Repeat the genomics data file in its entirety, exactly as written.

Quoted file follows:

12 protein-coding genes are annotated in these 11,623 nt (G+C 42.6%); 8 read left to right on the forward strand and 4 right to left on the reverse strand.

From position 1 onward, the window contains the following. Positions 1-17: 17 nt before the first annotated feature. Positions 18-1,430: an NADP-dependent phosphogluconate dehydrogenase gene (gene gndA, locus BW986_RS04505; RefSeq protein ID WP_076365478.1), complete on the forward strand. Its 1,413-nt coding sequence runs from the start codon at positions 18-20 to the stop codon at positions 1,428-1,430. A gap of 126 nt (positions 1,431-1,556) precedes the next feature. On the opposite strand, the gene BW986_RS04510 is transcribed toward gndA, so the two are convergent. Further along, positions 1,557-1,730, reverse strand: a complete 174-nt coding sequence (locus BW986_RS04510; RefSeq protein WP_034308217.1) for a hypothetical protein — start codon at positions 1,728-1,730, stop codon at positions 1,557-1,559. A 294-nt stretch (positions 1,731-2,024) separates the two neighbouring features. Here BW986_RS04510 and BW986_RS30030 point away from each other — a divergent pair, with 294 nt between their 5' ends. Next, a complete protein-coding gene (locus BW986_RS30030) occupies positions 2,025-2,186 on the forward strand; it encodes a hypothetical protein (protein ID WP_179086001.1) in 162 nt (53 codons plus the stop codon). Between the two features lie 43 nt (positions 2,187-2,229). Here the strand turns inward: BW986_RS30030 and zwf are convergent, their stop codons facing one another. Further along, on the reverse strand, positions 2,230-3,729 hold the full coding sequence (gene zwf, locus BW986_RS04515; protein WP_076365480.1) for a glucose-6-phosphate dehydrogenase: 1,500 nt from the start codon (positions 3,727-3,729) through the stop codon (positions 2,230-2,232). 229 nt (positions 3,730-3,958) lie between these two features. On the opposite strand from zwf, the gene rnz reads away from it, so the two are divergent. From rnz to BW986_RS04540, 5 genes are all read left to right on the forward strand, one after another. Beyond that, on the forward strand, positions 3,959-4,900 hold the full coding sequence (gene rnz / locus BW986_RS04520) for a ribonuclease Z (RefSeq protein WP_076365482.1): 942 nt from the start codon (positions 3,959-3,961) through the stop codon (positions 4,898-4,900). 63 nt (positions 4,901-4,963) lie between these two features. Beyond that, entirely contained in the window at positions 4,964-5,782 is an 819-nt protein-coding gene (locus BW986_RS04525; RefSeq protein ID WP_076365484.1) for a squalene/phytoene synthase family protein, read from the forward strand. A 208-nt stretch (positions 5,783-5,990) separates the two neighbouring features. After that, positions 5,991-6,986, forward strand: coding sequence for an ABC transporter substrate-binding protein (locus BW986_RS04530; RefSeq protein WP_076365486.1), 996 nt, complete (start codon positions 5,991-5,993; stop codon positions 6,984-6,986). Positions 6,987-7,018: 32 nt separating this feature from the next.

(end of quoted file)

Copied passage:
12 protein-coding genes are annotated in these 11,623 nt (G+C 42.6%); 8 read left to right on the forward strand and 4 right to left on the reverse strand.

From position 1 onward, the window contains the following. Positions 1-17: 17 nt before the first annotated feature. Positions 18-1,430: an NADP-dependent phosphogluconate dehydrogenase gene (gene gndA, locus BW986_RS04505; RefSeq protein ID WP_076365478.1), complete on the forward strand. Its 1,413-nt coding sequence runs from the start codon at positions 18-20 to the stop codon at positions 1,428-1,430. A gap of 126 nt (positions 1,431-1,556) precedes the next feature. On the opposite strand, the gene BW986_RS04510 is transcribed toward gndA, so the two are convergent. Further along, positions 1,557-1,730, reverse strand: a complete 174-nt coding sequence (locus BW986_RS04510; RefSeq protein WP_034308217.1) for a hypothetical protein — start codon at positions 1,728-1,730, stop codon at positions 1,557-1,559. A 294-nt stretch (positions 1,731-2,024) separates the two neighbouring features. Here BW986_RS04510 and BW986_RS30030 point away from each other — a divergent pair, with 294 nt between their 5' ends. Next, a complete protein-coding gene (locus BW986_RS30030) occupies positions 2,025-2,186 on the forward strand; it encodes a hypothetical protein (protein ID WP_179086001.1) in 162 nt (53 codons plus the stop codon). Between the two features lie 43 nt (positions 2,187-2,229). Here the strand turns inward: BW986_RS30030 and zwf are convergent, their stop codons facing one another. Further along, on the reverse strand, positions 2,230-3,729 hold the full coding sequence (gene zwf, locus BW986_RS04515; protein WP_076365480.1) for a glucose-6-phosphate dehydrogenase: 1,500 nt from the start codon (positions 3,727-3,729) through the stop codon (positions 2,230-2,232). 229 nt (positions 3,730-3,958) lie between these two features. On the opposite strand from zwf, the gene rnz reads away from it, so the two are divergent. From rnz to BW986_RS04540, 5 genes are all read left to right on the forward strand, one after another. Beyond that, on the forward strand, positions 3,959-4,900 hold the full coding sequence (gene rnz / locus BW986_RS04520) for a ribonuclease Z (RefSeq protein WP_076365482.1): 942 nt from the start codon (positions 3,959-3,961) through the stop codon (positions 4,898-4,900). 63 nt (positions 4,901-4,963) lie between these two features. Beyond that, entirely contained in the window at positions 4,964-5,782 is an 819-nt protein-coding gene (locus BW986_RS04525; RefSeq protein ID WP_076365484.1) for a squalene/phytoene synthase family protein, read from the forward strand. A 208-nt stretch (positions 5,783-5,990) separates the two neighbouring features. After that, positions 5,991-6,986, forward strand: coding sequence for an ABC transporter substrate-binding protein (locus BW986_RS04530; RefSeq protein WP_076365486.1), 996 nt, complete (start codon positions 5,991-5,993; stop codon positions 6,984-6,986). Positions 6,987-7,018: 32 nt separating this feature from the next.